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Jake Bevan: Ron DeSantis Makes His Case in Iowa

DAVENPORT, Iowa—Ron DeSantis traveled here Friday for a “Freedom Blueprint” panel hosted by a fellow Republican governor – DeSantis’ first foray into an early primary season state where a slew of Republicans are vying for the dubious honor of emerging as Donald Trump’s main 2024 competition.

From the stage of a crowded ballroom at the Rhythm City Casino Resort, DeSantis touted a number of economic achievements and culture war victories from Florida, while offering his view on why he’s so popular back home. In DeSantis’ telling, the secrets to his success are “conviction, common sense,” and a willingness to use power for all it’s worth.

“The advice I was given was: It’s a divided state, very close election. Trim your sails, don’t rock the boat,” the governor said, describing what he was told as he began his first term. “I rejected that advice. My view was: I may have received 50 percent of the vote, but I earned 100 percent of the executive power, and I intend to use that.”

With that determination, he added, came an indifference to public opinion. “I am not doing polls,” he said. “What a leader will do is not be captive to polls, but to set a vision and shift public opinion.”

Although DeSantis is typically viewed as Trump’s main rival with the GOP, the former president went unmentioned in his 30-minute speech. Jabs at “leftists,” however, were frequent, along with expressed skepticism at the liberal establishment on a global scale – literally – and in the political establishment generally. The governor notably referred to a condemnation of new Florida anti-rioting laws by the United Nations as “a badge of honor.”

Just as with Trump, DeSantis’ enemies are many and varied. In his speech, he listed perceived victories over foes from ESG (Environmental, Social, Governance) style capitalism to “Fauci-ism” and “the woke mind virus.”

One area where he hopes voters will draw a contrast not just with Joe Biden, but also with the Trump administration, is Florida’s response to the COVID-19 pandemic. Much criticized in the national media at the time, DeSantis believes his track record has aged well – better than blue states and better than the feds under either Biden or Trump. He touted policies like a ban on vaccine passports and requirements for students, which allowed Florida to remain a “refuge of sanity” as the rest of the world descended into “Faucian dystopia”. He denounced Dr. Anthony Fauci and the Biden administration for refusing to acknowledge shortcomings of the prevailing nationwide response.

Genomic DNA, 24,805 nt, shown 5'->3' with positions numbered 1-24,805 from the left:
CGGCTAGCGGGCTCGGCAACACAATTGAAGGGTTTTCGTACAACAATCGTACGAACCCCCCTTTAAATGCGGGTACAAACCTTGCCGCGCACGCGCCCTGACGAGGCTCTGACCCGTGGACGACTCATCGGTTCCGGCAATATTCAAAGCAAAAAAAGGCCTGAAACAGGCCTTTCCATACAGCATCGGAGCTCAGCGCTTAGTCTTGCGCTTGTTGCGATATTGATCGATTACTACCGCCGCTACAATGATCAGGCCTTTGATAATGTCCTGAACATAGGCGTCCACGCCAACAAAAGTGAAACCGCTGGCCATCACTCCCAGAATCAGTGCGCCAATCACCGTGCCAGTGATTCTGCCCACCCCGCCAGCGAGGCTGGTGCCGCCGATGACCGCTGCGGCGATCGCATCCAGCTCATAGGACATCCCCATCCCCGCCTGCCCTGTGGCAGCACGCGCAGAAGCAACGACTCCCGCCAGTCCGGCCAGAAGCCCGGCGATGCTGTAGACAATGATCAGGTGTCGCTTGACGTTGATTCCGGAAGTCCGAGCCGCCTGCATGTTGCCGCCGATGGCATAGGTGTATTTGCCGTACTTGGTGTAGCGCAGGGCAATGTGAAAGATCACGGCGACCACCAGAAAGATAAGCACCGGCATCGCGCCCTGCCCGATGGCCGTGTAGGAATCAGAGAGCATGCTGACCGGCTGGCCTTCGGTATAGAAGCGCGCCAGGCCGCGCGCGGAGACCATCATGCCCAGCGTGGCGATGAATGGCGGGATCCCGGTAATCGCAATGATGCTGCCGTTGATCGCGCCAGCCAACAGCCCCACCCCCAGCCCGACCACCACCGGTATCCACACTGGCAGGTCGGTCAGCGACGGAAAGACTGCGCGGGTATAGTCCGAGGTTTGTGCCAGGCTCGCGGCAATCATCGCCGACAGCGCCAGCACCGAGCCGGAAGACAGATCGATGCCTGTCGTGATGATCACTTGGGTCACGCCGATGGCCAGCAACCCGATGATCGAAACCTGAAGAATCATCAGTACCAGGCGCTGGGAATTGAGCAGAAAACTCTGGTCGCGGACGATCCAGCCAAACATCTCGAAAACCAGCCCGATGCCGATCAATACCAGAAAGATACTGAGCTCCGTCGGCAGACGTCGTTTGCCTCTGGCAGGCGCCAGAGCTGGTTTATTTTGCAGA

Education was another arena DeSantis pointed to, recounting legislative victories such as Florida’s high-profile Teacher’s Bill of Rights and a purge of the “DEI Bureaucracy” (Diversity, Equity, and Inclusion) at Florida’s New College, something the governor promised to replicate throughout the state.

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The topic of “woke” and gendered politics brought attention to “the 800-pound gorilla in Florida politics” – Florida’s increasingly rocky relationship with the Disney Co. DeSantis made headlines after signing a bill revoking Disneyworld’s autonomous district (a “44-square-mile fiefdom” in DeSantis’ telling) that was “indulging in woke activism” on the taxpayer’s dime. Triumph over the corporate behemoth was framed as the ultimate achievement of his administration, as well as a glimpse of what he hopes is to come. “There’s a new sheriff in town,” he told the crowd.

Later in the day, DeSantis attended a similar event at the Elwell Family Food Center in Des Moines. Although largely a reshuffling of the morning speech, DeSantis’ afternoon remarks included a call for Mexican drug cartels to be officially designated as terrorist organizations, aligning the governor with a growing trend among leading GOP legal advocates and 2024 presidential candidates.

The Iowa trip is the latest installment in a push by DeSantis to export his model of leadership to other areas of government, following his landslide reelection victory in a midterm election otherwise unimpressive for Republican candidates. In December of last year, he attended a similar “Freedom Blueprint” event in Orlando, aimed at molding candidates for local school board elections, that dovetailed nicely with the Davenport event as well as a recent new memoir, “The Courage To Be Free: Florida’s Blueprint for America’s Revival.”

The DeSantis visit comes three days in advance of Trump’s own trip to the Hawkeye State, and coincides with a new poll by the Des Moines Register showing that DeSantis has nearly closed the gap in favorability between himself and the former president.

One attendee, a local farmer from outside Davenport who identified himself simply as “John,” was surprised DeSantis didn’t announce a run then and there.

The issue of electability was a concern shared by several attendees. Ted Zable of Bettendorf supported Trump in 2016 but feels he spends too much time these days “in the weeds.” “He could take the high road a little more often, but I don’t think he’ll change,” Zable said. “I got tired of that.”

This article was originally published by RealClearPolitics and made available via RealClearWire.


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